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The flavour of these muffins will depend a bit on what sort of pesto and dips you are using, but if you play your cards right, they might almost be healthy.  Certainly, the zucchini is a good start in this direction and if, like me, you are using homemade dips in your muffins, you might be working in all sorts of handy vitamins from roasted capsicums, sunflower seeds, broccoli, hazelnuts and herbs.  But having said that, these muffins will work with just about any sort of non-yoghurt-based vegetable or herb dip you have to hand.  So, I wouldn’t try them with hummus or tzatziki, but babaganoush would work, as would olive dip, sun dried tomato dip, or any kind of roast pepper dip or paté. Just make sure you really like the flavour of it, because it will be the main muffiny flavour.

A cream cheese dip would probably work, too, though be prepared for a very cheesy flavour to your muffin.  (Also, you just lost any claim to healthiness in this muffin.  Sorry.)  The dip is replacing some of the liquid, some of the egg, and some of the oil from a standard muffin recipe, so be mindful of this when making your dip selections.

As for the surprise – it’s more pesto!  Or rather, different pesto, in a dollop at the centre of the muffin.  This, in fact, is where your cheesy dip would really work, with a herby pesto in the muffin itself.  Or you could use a cherry tomato for a lovely fresh centre.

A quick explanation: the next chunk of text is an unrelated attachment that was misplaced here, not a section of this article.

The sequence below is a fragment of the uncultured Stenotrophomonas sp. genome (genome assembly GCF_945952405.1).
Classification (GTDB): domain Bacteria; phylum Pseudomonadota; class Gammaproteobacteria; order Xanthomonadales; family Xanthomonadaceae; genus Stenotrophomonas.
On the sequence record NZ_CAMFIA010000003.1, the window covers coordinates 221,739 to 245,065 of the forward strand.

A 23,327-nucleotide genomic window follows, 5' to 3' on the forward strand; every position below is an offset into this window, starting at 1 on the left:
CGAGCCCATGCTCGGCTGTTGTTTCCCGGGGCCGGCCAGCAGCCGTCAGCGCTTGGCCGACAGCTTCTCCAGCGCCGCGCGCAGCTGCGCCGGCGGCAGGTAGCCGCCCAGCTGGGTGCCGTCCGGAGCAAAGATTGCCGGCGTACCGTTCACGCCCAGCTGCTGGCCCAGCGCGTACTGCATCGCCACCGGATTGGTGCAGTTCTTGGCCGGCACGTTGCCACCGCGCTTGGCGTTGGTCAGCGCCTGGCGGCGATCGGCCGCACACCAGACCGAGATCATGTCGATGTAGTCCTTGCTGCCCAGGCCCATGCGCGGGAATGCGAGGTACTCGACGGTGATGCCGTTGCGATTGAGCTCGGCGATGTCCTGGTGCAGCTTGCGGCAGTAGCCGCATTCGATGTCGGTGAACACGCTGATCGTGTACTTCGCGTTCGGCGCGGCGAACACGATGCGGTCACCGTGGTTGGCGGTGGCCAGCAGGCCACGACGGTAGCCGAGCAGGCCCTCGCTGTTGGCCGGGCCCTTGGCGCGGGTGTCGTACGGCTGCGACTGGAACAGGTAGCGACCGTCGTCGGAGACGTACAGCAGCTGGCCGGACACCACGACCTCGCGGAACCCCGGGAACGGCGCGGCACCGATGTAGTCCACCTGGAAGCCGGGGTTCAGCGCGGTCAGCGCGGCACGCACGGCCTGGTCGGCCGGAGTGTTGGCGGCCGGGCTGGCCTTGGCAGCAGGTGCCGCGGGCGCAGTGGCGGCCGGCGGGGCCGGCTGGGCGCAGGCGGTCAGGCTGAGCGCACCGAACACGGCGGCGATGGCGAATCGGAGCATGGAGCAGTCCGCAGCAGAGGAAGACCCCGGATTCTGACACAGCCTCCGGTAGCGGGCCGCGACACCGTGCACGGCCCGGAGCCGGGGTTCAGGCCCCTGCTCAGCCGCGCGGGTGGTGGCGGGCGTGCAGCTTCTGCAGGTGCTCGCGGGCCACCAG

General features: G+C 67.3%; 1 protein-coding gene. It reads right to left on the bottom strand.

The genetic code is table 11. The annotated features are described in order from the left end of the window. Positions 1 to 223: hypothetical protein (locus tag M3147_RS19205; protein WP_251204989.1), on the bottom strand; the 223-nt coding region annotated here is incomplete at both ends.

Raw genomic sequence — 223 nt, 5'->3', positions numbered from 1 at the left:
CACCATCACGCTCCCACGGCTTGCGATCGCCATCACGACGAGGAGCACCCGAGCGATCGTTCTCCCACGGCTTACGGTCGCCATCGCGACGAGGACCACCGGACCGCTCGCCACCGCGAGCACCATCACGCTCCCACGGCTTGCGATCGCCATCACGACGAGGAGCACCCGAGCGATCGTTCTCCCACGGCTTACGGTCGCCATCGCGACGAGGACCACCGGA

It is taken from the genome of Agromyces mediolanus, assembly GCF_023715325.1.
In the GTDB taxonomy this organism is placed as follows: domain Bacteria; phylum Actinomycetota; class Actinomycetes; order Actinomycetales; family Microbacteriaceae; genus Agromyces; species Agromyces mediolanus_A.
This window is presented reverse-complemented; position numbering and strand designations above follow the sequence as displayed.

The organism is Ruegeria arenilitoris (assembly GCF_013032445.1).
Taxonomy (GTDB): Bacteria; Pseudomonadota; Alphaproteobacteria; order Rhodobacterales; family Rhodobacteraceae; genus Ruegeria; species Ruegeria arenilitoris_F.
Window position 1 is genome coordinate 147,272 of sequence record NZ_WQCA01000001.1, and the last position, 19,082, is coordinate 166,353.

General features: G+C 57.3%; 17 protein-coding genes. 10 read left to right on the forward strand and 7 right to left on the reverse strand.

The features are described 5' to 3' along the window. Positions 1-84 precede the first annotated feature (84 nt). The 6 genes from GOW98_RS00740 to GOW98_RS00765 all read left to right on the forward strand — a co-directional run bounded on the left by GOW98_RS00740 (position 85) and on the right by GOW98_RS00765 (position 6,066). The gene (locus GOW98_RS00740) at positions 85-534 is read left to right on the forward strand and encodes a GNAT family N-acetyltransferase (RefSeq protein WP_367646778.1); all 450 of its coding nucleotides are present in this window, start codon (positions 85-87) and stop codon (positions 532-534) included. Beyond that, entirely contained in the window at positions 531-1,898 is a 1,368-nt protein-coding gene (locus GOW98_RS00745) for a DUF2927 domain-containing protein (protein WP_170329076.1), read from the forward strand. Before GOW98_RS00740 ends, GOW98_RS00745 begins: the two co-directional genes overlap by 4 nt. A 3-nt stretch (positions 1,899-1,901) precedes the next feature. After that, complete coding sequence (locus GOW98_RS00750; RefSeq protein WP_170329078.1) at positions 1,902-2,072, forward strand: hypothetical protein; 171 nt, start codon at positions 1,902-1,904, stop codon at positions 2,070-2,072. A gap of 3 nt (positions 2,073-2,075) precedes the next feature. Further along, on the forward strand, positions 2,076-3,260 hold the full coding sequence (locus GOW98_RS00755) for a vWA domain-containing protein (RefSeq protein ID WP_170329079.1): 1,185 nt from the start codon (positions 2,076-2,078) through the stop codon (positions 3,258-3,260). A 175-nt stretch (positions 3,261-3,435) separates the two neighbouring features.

Your Shopping and Leftovers List

1 1/2 cups self-raising flour
1/2 cup plain flour (wholemeal is good if you have it, might as well add an air of healthiness to these muffins)
1/2 tsp herbs such as paprika, oregano, thyme, chilli, fennel – depending on your dip flavours
1/4 cup grated parmesan cheese, optional
2 medium zucchini, coarsely grated
3/4 cup roasted capsicum and sunflower seed spread, or another pesto or vegetable/herb/nut  spread of your choice
2 eggs
1/2 cup canola oil
1 1/2 cup low fat milk
about 1/2 cup broccoli pesto, or other dip of your choice, or about 16 cherry tomatoes, whole

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Recipe: Passionfruit Cupcakes with Lemon Coconut Butter

I wasn’t going to bake anything for the Movember morning tea.  I mean, really – I’ve donated to all the Mo Bros on my floor, and surely, surely in the name of men’s health the boys can take a turn at baking?*

Well, it turns out that some of them can, but not enough for our purposes.  And when it comes down to it, faced with a conflict between ‘really, why should the women be baking for all the men’s health days *and* all the women’s health days too?’ and ‘but what if there isn’t enough food?’, well, there really can be only one answer in the land of Cate.

Besides, I bet none of the boys were going to bring anything that was vegan.  And I have friends who are vegan.  So there.

Anyway, having not intended to bake, I then certainly didn’t intend to post a recipe, largely because I really wasn’t in a cooking mood (yes, it’s true I baked a fruitcake today, and made a hot lunch, and made dinner for tonight *and* started dinner for tomorrow, but most of this was about the fact that our heating has been broken and baking keeps the house warm), and also because I didn’t plan to do anything fancy. Aside from using the passionfruit powder I ordered from TasteBom and have been looking for a use for.

Also, when I did start making these cupcakes, I swapped them around in the oven too early, so most of them sank in the middle. 

Also, the icing came out beige.  And when I went to fix it, it wound up mustard-coloured. Which probably is a masculine colour, at least.  Most of the ugly ones seem to be, if you believe the clothing shops.